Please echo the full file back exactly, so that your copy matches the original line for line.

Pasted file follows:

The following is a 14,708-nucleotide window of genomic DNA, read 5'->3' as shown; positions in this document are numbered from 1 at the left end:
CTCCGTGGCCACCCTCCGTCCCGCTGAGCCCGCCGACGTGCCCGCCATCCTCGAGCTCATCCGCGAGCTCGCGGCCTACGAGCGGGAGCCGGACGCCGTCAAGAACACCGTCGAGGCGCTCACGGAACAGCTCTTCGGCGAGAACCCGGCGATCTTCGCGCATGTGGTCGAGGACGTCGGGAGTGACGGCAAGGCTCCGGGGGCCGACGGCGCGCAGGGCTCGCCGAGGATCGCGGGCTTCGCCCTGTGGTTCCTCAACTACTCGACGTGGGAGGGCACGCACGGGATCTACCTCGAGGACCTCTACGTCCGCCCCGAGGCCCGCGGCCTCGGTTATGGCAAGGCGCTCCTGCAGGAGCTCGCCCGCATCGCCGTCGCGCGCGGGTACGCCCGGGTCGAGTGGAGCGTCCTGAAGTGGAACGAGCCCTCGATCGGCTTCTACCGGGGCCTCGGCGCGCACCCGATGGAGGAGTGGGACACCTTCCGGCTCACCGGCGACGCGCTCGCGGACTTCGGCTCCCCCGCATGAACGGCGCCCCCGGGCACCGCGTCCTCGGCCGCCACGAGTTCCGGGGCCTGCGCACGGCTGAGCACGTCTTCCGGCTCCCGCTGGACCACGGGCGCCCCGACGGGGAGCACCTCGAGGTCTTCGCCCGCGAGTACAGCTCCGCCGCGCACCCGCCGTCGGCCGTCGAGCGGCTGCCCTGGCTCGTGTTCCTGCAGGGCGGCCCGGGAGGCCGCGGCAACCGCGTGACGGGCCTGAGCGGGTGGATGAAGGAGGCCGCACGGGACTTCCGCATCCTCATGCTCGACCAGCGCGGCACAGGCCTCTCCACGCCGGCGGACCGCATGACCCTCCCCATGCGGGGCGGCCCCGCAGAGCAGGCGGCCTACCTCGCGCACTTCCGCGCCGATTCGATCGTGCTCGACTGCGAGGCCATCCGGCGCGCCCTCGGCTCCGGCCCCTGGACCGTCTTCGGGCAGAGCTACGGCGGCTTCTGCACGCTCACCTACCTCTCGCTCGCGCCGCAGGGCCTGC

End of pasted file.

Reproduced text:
The following is a 14,708-nucleotide window of genomic DNA, read 5'->3' as shown; positions in this document are numbered from 1 at the left end:
CTCCGTGGCCACCCTCCGTCCCGCTGAGCCCGCCGACGTGCCCGCCATCCTCGAGCTCATCCGCGAGCTCGCGGCCTACGAGCGGGAGCCGGACGCCGTCAAGAACACCGTCGAGGCGCTCACGGAACAGCTCTTCGGCGAGAACCCGGCGATCTTCGCGCATGTGGTCGAGGACGTCGGGAGTGACGGCAAGGCTCCGGGGGCCGACGGCGCGCAGGGCTCGCCGAGGATCGCGGGCTTCGCCCTGTGGTTCCTCAACTACTCGACGTGGGAGGGCACGCACGGGATCTACCTCGAGGACCTCTACGTCCGCCCCGAGGCCCGCGGCCTCGGTTATGGCAAGGCGCTCCTGCAGGAGCTCGCCCGCATCGCCGTCGCGCGCGGGTACGCCCGGGTCGAGTGGAGCGTCCTGAAGTGGAACGAGCCCTCGATCGGCTTCTACCGGGGCCTCGGCGCGCACCCGATGGAGGAGTGGGACACCTTCCGGCTCACCGGCGACGCGCTCGCGGACTTCGGCTCCCCCGCATGAACGGCGCCCCCGGGCACCGCGTCCTCGGCCGCCACGAGTTCCGGGGCCTGCGCACGGCTGAGCACGTCTTCCGGCTCCCGCTGGACCACGGGCGCCCCGACGGGGAGCACCTCGAGGTCTTCGCCCGCGAGTACAGCTCCGCCGCGCACCCGCCGTCGGCCGTCGAGCGGCTGCCCTGGCTCGTGTTCCTGCAGGGCGGCCCGGGAGGCCGCGGCAACCGCGTGACGGGCCTGAGCGGGTGGATGAAGGAGGCCGCACGGGACTTCCGCATCCTCATGCTCGACCAGCGCGGCACAGGCCTCTCCACGCCGGCGGACCGCATGACCCTCCCCATGCGGGGCGGCCCCGCAGAGCAGGCGGCCTACCTCGCGCACTTCCGCGCCGATTCGATCGTGCTCGACTGCGAGGCCATCCGGCGCGCCCTCGGCTCCGGCCCCTGGACCGTCTTCGGGCAGAGCTACGGCGGCTTCTGCACGCTCACCTACCTCTCGCTCGCGCCGCAGGGCCTGC